I did a quick search on epicurious using shrimp and chicken as my search terms and came up with a super simple recipe for paella that I knew would work, both in terms of ingredients on hand and Lilly boy preferences. In less than 30 minutes, dinner was ready to go in the oven and I was ready for a quick run. Not a bad Tuesday at all.
I started with a chopped onion and a bag of frozen chopped peppers from my Field Goods service. Talk about easy – cut open the bag and toss it into the pan! When the veggies were softened, I removed them from the pan and sautéed the chicken, which I had cut into 1.5-2″ chunks, in the same deep pan. When the chicken was almost cooked through, using a slotted spoon, I removed it and put it aside.
Next, I placed about 3.5 cups of chicken broth (a combination of homemade and boxed) in the same pan and turned the heat up to high. When the broth was almost boiling, I threw in 1.5 cups of arborio rice along with about 1.5 t of smoked paprika. I turned the heat down to medium and stirred the rice every few minutes (while I changed into my running clothes) until it was al dente.
The final step was reincorporating the vegetables and chicken and adding the uncooked shrimp. I removed the pan from the heat, covered it and took off for my five mile loop. After returning home, I placed the covered pan in the oven at 300 degrees to warm through for about 10 minutes. Boom! A fast, tasty dinner which everyone enjoyed. If I had some saffron, I certainly would have used it, but I instead seasoned simply with salt and pepper to taste and spiced up my own portion with a delicious pepper jelly I had picked up in New Orleans.
This “recipe” is incredibly versatile – chorizo, leftover ham or chicken thighs could easily be swapped in for the protein choices I made. The flavor profile could be varied by adding beans and/or some hearty greens or trade the paprika for some fresh thyme or flat leaf parsley. Go crazy – it’s just dinner.
As a wedding gift, nearly a couple of decades ago, I received a subscription to Gourmet magazine. I very much admired the glossy photos and exotic locations featured in the magazine, but found myself discouraged by the recipes. It seemed to me that each one had a minimum of 12 ingredients and involved at least 3 different and necessary purveyors. I didn’t have time that.
I don’t remember how I came to subscribe to Bon Appetit, but suspect there was a niece and a school fundraiser involved. How it started doesn’t really matter, I suppose. The important fact is that I have continued to renew this subscription, even when I get totally annoyed because they repeatedly send me renewal notices for months and months prior to my present subscription expiring.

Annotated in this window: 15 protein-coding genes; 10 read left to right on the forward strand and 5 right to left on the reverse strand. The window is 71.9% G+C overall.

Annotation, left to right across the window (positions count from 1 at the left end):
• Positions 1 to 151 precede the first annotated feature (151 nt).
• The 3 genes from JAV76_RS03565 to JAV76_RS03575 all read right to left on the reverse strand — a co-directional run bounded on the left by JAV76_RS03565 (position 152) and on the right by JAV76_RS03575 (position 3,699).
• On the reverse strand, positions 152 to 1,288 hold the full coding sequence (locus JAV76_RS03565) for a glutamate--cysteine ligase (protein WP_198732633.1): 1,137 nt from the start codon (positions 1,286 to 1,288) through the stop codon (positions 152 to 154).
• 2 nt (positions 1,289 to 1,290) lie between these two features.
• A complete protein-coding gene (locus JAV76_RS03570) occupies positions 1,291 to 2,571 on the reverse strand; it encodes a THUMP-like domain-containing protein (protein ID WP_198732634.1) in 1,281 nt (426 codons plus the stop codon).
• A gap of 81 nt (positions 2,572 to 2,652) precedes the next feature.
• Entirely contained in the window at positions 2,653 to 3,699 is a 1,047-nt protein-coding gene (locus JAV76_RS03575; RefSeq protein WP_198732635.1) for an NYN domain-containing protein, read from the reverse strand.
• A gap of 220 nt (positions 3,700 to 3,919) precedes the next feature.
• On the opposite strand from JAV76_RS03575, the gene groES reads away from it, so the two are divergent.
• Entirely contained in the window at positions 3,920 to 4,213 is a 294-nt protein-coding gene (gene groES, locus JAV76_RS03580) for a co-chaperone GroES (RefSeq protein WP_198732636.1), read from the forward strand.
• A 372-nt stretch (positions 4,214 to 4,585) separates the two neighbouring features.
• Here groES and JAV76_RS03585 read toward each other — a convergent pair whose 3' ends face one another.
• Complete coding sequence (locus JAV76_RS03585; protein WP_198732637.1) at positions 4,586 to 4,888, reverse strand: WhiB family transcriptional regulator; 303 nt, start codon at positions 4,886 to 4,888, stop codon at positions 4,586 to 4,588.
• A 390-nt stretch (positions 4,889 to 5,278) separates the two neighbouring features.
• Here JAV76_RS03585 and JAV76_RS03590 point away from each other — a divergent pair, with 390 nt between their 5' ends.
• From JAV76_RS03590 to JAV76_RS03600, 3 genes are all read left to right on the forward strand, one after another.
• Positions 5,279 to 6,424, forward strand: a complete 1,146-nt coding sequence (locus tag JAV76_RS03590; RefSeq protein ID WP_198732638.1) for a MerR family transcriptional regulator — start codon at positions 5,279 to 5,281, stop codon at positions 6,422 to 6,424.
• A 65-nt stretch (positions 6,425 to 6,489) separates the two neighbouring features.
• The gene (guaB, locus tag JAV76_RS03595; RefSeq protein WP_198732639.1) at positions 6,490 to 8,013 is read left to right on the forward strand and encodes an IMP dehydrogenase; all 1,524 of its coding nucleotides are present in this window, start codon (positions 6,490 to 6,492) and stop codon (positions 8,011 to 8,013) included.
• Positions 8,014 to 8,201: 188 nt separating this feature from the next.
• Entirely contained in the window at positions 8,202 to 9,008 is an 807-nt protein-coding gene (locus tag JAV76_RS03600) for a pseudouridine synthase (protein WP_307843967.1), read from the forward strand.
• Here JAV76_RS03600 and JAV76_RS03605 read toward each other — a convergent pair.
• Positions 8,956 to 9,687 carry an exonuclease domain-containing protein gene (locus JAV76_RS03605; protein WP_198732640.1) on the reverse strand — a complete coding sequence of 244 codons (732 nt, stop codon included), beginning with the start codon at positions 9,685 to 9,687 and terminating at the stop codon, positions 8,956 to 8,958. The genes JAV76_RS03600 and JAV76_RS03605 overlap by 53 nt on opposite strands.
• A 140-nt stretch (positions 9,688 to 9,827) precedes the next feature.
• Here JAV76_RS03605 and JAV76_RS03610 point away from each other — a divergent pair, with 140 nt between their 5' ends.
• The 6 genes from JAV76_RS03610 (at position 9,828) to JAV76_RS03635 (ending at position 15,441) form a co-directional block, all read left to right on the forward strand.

The latest issue caught me at a perfect time – a midwinter’s week at home with the boys. As I leafed through the magazine the other morning before heading to the grocery store, two recipes caught my eye, the Fauxtisserie Chicken and the Slow Roasted Pork Shoulder. As is generally the case in Bon Appetit, the ingredient list was reasonable and easily obtained. The only item which provided some challenge was the fresh marjoram, a new herb in my repertoire, but one I was willing to invest in since it was present in both recipes.
My chicken after about 2 hours of low roasting.
Friday’s chicken was as tenderly falling apart as promised, yet moist with a surprising spicy kick. The potatoes which had been roasted alongside the bird were tasty, yet a little more firm than I expected. There was a lack of basting juices so I added a few ladles of water about an hour into the three-hour roasting time. Next time, I’ll add a little more.
My 7lb Boston Butt prepped for a looonnng slow roast.
Saturday’s slow roasting pork roast was a seven hour promise of what was to come. My entire house was filled with the fragrance of Dijon mustard, sage, garlic and marjoram – intense and mouth watering. After removing the roast from the oven, I deglazed the pan with a bit of red wine and tossed Friday’s remaining potatoes into pan juices for a quick reheat. The pork was fork shreddable with a delectable skin crowning a layer of fatty deliciousness. It was truly outstanding.
I never claimed to be a Gourmet, but I am all about Bon Appetit.
If you’ve been around here for a while, you know that I love beans and greens. I’ve been known to make it with a variety of different varieties of greens, including broccoli rabe and escarole but generally I go with bacon as my salty, meaty addition. Recently, though, I had a hankering for sausage, which coincided with there being an excess of kale and a new variation was born!
This dinner takes 25 minutes – start to finish, and only requires a handful of ingredients. It’s also one of those recipes which comes from the pantry, the freezer and the produce drawer. You know, a little of this, a little of that, stuff that you probably already have on hand. Here’s what you need:
- 3-4 cloves of garlic, minced
- 5-6 sausages – your call on sweet or spicy, chicken or pork
- 1 can of canellini beans – rinsed and drained
- 1 generous bunch of kale, coarsely chopped
- Olive oil, salt & pepper, crushed red pepper flakes
Start with a few tablespoons of olive oil and the garlic in a fairly deep pot. Did I mention this is a one-pot meal? As the garlic lightly browns over low heat, slice sausages into rounds and add to the pot, increasing heat to medium. Another option would be to use loose sausage or remove the casings, breaking sausage up with a wooden spoon as it browns.
When sausage is still a little pink, or slightly undercooked, toss in the kale and chicken broth. Cover and cook until the kale wilts a bit and gets tender. Throw in the beans, heat through, season and enjoy.